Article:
In case you haven’t heard, Silent Saturday is the name given to the day when coaches of youth sports are asked not to coach and parents are asked not to cheer. There is no shouting, yelling, or threatening the officials. According to the instigators of Silent Saturday, the quiet sidelines means there is no pressure on kids and they are free to have fun. Leagues around the country have mandated Silent Saturdays as an experiment in parental self control.
Silent Saturday first gained national attention a few years ago when the administrators of a girls soccer league in suburban Cleveland got fed up with crazy parents and issued a one-day ban on all coaching and cheering, even from the sidelnes. For scheduling purposes, the day was labeled Silent Sunday.
Yet another Silent Saturday…
A few weeks ago, I saw yet another Silent Saturday advertised on Twitter by a sports reporter. I told him that in my opinion the silence might be eery, and I suggested that it might be more realistic to try a Positive Saturday instead where the parents are only allowed to shout positive things (which they should be doing anyway).
The reporter’s response was, “Nope. Because if you cheer positively for one kid for success, the kid who failed would feel bad for not being cheered too.”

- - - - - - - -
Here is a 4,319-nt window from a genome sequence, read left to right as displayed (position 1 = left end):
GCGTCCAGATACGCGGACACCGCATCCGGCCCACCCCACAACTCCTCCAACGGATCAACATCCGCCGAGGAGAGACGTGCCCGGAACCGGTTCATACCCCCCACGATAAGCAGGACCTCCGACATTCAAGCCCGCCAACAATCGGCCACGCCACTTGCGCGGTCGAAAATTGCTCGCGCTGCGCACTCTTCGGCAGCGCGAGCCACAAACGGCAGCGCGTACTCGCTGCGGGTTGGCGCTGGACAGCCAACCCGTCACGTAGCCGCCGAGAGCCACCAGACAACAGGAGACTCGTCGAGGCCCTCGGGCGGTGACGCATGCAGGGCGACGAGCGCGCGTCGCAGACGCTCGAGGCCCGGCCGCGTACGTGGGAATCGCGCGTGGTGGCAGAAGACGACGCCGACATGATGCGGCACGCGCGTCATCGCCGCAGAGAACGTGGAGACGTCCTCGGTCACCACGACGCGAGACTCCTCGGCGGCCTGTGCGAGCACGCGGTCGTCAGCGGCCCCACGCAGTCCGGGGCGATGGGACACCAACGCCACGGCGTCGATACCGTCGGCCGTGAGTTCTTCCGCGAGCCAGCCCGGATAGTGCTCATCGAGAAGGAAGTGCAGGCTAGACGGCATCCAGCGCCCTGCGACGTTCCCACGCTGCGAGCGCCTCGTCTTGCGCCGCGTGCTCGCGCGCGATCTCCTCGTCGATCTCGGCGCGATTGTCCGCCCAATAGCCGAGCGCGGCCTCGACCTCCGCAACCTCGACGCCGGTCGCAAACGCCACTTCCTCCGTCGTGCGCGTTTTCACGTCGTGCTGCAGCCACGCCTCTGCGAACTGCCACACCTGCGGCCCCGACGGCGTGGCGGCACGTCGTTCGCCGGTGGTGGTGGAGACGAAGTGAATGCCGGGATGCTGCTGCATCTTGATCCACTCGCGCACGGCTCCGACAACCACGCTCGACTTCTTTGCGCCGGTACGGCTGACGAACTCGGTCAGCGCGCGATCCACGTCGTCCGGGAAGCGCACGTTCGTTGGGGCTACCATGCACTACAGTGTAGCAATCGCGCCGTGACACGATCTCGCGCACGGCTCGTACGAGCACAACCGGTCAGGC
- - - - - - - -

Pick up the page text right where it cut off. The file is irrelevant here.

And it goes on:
So that’s what we’ve come to in youth sports? An athlete is not allowed to feel good about his game or about something good he does because it might make someone else feel bad?
Are we raising our kids to be so self centered and worried about their own self esteem that they can’t be happy for someone else’s success?
Sure, Silent Saturday may work for one day, but in my opinion, it is a feeble attempt to address the real heart of the problem, and that is this: as parents and coaches, we need to be very intentional about helping our kids become better human beings by nurturing their character growth-unselfishness, team player attitude, persistence, good work ethic–not by stuffing cotton in their ears.
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